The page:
you want an index to all three kinds of articles, use
general electronic indexes like Ebscohost.
you want articles from scholarly or research journals,
ask a reference librarian to recommend an index for your
you want newspaper articles, ask the Reference Staff about
CD-ROM databases or search Lexis-Nexis
via the Library’s homepage.
you're not sure which kind of periodical you want or you're
not sure which periodical index to use, ask a reference
You Have the Citation to a Specific Article, Use Sterling.
you do have the citation or reference to a periodical
article--if you know at least the title of the periodical
and the issue date of the article you want--you can find
its location by Sterling. Do not use the abbreviated
titles that are often used in periodical indexes; enter
the first few words of the title, omitting "a,"
"an" or "the" at the beginning of
Finding Materials in the Media
you know the title of the item, do a title search and
look for the word “visual” at the end of the
For example, when you search by the title Eyes
on the Prize, you will see that some of
the titles include the word “visual.”
find videos on a specific subject, add the word video
or visual to a keyword search.
Example: King Lear and
(video or visual)
browse a list of certain kinds of videos, such as feature
films, use a subject search that retrieves that kind
Examples: feature films, documentary
all feature or documentary films are assigned these subject
headings, however, so the results will not be complete.
In addition, the results of these searches will include
entries for books about films as well as the films
visual materials, the best way to find a sound recording
in Sterling is to do a title, keyword or an author search.
Author searches will find the names of readers or performers
on a sound recording.
Example: marcus garvey
that the spoken audiotape version of “Marcus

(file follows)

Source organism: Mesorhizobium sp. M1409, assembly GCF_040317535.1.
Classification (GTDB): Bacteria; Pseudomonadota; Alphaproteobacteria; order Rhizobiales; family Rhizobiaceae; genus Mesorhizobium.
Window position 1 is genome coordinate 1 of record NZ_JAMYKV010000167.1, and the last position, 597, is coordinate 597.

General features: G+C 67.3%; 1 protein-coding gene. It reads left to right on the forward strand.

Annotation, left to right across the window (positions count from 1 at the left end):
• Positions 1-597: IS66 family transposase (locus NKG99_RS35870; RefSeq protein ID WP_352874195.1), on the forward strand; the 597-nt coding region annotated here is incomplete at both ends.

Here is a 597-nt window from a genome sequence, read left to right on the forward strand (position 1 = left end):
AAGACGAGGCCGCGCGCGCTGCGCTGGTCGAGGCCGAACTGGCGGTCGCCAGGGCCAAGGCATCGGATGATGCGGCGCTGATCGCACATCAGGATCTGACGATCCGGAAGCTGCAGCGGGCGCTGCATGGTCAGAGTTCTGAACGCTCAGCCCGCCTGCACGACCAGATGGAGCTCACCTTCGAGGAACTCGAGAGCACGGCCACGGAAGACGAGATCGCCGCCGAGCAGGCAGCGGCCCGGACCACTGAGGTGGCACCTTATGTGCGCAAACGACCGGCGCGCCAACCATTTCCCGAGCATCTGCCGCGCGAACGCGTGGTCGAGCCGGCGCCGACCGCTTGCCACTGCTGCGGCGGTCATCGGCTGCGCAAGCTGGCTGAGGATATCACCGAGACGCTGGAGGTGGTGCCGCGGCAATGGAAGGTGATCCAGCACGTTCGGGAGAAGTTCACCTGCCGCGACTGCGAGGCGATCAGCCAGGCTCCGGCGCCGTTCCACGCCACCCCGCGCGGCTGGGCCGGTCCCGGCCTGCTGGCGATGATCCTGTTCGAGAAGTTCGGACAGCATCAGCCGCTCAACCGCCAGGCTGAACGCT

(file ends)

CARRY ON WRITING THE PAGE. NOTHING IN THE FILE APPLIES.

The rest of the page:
Garvey” is indicated by the word "sound."
searches will find the names of readers or performers on
a sound recording.
Example: jones james earl
Writing, and Formatting Your Research paper
of the titles listed below are located in The Founders Library. Most
of them are in the Reference Room; a few are in the stacks.)
a Topic, Taking Notes, Organizing a Draft
well-organized guide to writing papers, from choosing
the topic to writing the paper in its final form. Includes
advice on collecting information, outlining, taking notes,
known for its chapters on format in footnotes and bibliographies.
Replete with examples illustrating how the general rules
apply to all manner of publications and problems.
the Paper: Style & Usage
handbook is both a comprehensive guide to good English
grammar, usage, punctuation, and spelling, and a textbook
containing exercises on these subjects. Arranged
by subject, it includes a glossary of grammatical terms
and an index.
White, who revised the original of this "little book"
and who wrote the introduction to it, says that this was
Will Strunk's "attempt to cut the vast tangle of
English rhetoric down to size and write its rules and
principles on the head of a pin". As useful today
as it was when first written (1919), the Elements is an
essential guide for anyone who takes the English language
Final Product: Format & Documentation
Manual of the American Psychological Association.
The authoritative style manual for anyone writing in the
field of psychology. The chapters include discussions
of the content and organization of a manuscript, writing
style, the American Psychological Association style, and
typing, mailing and proofreading. In addition, in the
final chapter is a description of the journals of the
American Psychological Association.
handbook is based on the MLA Style Manual and is intended
as an aid for college students writing research papers.
Included here is information on selecting a topic, researching
the topic, note taking, the writing of footnotes and bibliographies,
as well as sample pages of a research paper. Extremely
useful for the beginning researcher.
Kate L. Manual
for Writers of Term Papers, Theses, and Dissertations.
Kate Turabian's standard guide for student writers, newly
revised and expanded. The chapters cover everything you've
ever wanted to know about putting a paper together, from
its introductory chapters to its bibliography.
Basic Steps in the Research Process
Suggestions for Finding a Topic
Search for Specific Types of Material @ Your Library
Find Books by Call Numbers